Permitting children to take part in impact sports amounts to a form of abuse to the child's brain
Allowing youngsters to take part in impact sports – such as rugby and boxing – amounts to conducting a form abuse to the child’s brain, according to a paper that has just been published online by the journal Sports, Ethics and Philosophy.
The paper’s first author is Eric Anderson, Professor of Sport at the University of Winchester, and his co-writers include academics from the universities of Bournemouth and Nottingham Trent. After examining the strength of medical evidence showing impact sports cause serious brain injuries, Professor Anderson and his fellow researchers concluded that this harm runs counter to existing laws relating to child abuse.
As well as concluding that allowing a child to play impact sport is not compatible with UK law, the researchers believe there are contradictions within the policies of sports bodies themselves.
'Collisions cause cognitive harm'
‘Sports for children should not intentionally harm their brains. They should focus on fun, health, and social development, rather than conditioning them to play elite level sport,’ Professor Anderson said. ‘These collisions cause cognitive harm and increase the risk of neurodegenerative diseases and dementia; they are therefore abusive to a child’s brain.’
There is a need to tackle the widespread ‘cultural perception’ that striking a child outside of sport is abuse, but striking a child in sport is somehow socially acceptable, Professor Anderson suggested. ‘We are trying to change that. It doesn’t matter what the social context is, the brain is damaged in both.’
Keith Parry, head of the department for Sport and Event Management at Bournemouth University, said: ‘Tackle versions of rugby or American football might be fun, but there are no proven physical or mental health benefits in taking blows to the head, compared to safer, non-contact versions.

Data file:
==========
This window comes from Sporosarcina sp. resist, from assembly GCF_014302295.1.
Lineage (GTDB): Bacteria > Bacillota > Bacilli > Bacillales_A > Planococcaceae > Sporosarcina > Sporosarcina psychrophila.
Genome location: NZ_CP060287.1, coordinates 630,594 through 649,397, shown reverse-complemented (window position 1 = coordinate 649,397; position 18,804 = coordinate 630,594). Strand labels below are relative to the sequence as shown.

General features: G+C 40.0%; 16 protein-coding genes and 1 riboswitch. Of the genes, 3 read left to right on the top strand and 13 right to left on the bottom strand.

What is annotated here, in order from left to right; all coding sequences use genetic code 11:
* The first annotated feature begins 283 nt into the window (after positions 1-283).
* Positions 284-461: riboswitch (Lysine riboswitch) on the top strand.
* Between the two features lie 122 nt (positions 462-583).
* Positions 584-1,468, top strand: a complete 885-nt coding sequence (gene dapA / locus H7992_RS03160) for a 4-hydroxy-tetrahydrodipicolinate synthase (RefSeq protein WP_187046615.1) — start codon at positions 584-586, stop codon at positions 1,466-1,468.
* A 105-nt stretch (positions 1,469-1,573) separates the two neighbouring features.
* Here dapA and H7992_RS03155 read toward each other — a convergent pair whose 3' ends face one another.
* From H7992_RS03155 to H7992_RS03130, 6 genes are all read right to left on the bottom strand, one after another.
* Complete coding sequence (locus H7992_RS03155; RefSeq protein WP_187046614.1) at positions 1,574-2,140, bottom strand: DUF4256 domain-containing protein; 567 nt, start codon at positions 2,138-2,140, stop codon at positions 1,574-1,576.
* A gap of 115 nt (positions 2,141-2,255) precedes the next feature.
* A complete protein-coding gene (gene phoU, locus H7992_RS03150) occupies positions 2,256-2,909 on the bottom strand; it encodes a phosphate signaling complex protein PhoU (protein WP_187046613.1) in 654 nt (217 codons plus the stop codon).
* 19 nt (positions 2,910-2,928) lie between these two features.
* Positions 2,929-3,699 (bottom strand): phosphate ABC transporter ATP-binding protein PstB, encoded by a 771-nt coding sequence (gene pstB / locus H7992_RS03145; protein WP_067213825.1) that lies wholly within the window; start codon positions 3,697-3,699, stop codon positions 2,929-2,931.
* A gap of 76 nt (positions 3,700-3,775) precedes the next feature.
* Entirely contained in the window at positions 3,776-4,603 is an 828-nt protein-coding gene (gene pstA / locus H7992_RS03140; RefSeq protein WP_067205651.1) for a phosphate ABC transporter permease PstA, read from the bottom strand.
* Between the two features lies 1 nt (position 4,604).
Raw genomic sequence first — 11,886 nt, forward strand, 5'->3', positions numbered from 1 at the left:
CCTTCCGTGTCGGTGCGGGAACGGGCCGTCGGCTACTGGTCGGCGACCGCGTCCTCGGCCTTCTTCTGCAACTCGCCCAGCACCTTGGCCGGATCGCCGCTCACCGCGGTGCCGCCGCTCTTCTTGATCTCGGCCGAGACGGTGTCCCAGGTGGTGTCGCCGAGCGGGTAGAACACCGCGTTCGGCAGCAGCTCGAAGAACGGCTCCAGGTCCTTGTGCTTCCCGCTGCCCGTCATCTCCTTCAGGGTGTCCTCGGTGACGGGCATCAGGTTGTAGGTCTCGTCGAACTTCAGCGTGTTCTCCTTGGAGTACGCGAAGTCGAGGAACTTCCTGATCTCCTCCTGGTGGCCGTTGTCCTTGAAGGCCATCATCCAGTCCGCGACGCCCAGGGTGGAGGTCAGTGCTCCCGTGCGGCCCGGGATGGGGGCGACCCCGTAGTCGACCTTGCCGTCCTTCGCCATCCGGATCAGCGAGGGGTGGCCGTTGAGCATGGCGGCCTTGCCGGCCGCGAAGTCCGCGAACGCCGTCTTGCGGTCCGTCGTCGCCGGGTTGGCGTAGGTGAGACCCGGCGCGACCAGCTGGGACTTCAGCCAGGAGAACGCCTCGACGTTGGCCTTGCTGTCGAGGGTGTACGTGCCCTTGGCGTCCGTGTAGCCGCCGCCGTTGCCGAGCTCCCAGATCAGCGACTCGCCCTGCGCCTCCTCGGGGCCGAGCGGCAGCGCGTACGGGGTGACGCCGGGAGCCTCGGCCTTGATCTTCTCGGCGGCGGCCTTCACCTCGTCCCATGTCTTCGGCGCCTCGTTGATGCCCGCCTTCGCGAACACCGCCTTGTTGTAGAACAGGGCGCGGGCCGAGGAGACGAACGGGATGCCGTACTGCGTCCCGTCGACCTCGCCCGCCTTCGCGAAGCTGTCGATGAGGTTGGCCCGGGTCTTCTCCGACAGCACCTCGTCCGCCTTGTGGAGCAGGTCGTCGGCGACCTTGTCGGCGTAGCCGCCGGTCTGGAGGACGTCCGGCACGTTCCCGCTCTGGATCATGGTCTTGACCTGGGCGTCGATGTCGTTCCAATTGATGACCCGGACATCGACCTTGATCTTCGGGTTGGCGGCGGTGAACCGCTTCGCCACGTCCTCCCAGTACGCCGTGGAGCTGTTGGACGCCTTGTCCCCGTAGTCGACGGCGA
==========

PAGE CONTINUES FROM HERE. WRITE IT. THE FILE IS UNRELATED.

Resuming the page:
Dr Parry added: ‘The FA were concerned enough by the dangers of head injury to introduce guidelines to restrict the amount of heading in junior football training. Other, even more injurious sports, should follow and remove intentional collision.’
Another co-author was Gary Turner, a combat sports athlete who has won kickboxing and Thai boxing world titles and is finishing a PhD on combat sports and brain trauma at the University of Winchester.
Mr Turner said: ‘Many sports bodies define child abuse within their safeguarding policies with phrases such as “hitting”, “shaking” or “causing physical harm”.' He added: ‘You cannot be complicit in allowing young bodies and heads to collide with each other and call it a safe environment.’
Schools and clubs must not allow children to be exposed to harm when they engage in sport. Society should recognise this brain abuse as a distinct form of child abuse [Eric Anderson]
The paper distinguishes that include physical impact by design – such as rugby – from those in which where collisions are accidental, such as basketball. The researchers also emphasise that their recommendations only apply to children’s participation.
Professor Eric Anderson concluded: ’Despite the fact that we are sport scholars, some will dismiss our claims as being anti-sport or trying to wrap children in cotton wool. But the evidence of abuse to children’s brains is a medical reality. Impact sports should thus be regulated. Schools and clubs must not allow children to be exposed to harm when they engage in sport. Society should recognise this brain abuse as a distinct form of child abuse.’
We will be called ‘morons' and 'wusses'
The authors predict that they will be accused of being ‘morons, wusses, or anti-sport’ by ‘detractors’ who will be unable to refute their hypothesis with biomedical research. Individuals will issue a reactionary ‘why not ban all sport’ response and argue that people should have individual liberty to partake in dangerous activities.
‘To this we reiterate that the argument applies only to children and only to the elements of impact sports in which brain trauma exists by design, such as a rugby tackle. Our argument may be called preposterous.
'There will likely be attempts to dismiss us by suggesting that we aim to wrap children in cotton wool. There may be attempts to discredit us, but truth is on our side. Hence, detractors may call us what you will, but we call the very fact that this article is published in a sport journal, progress to protect children from abuse.'Author: I A McMillan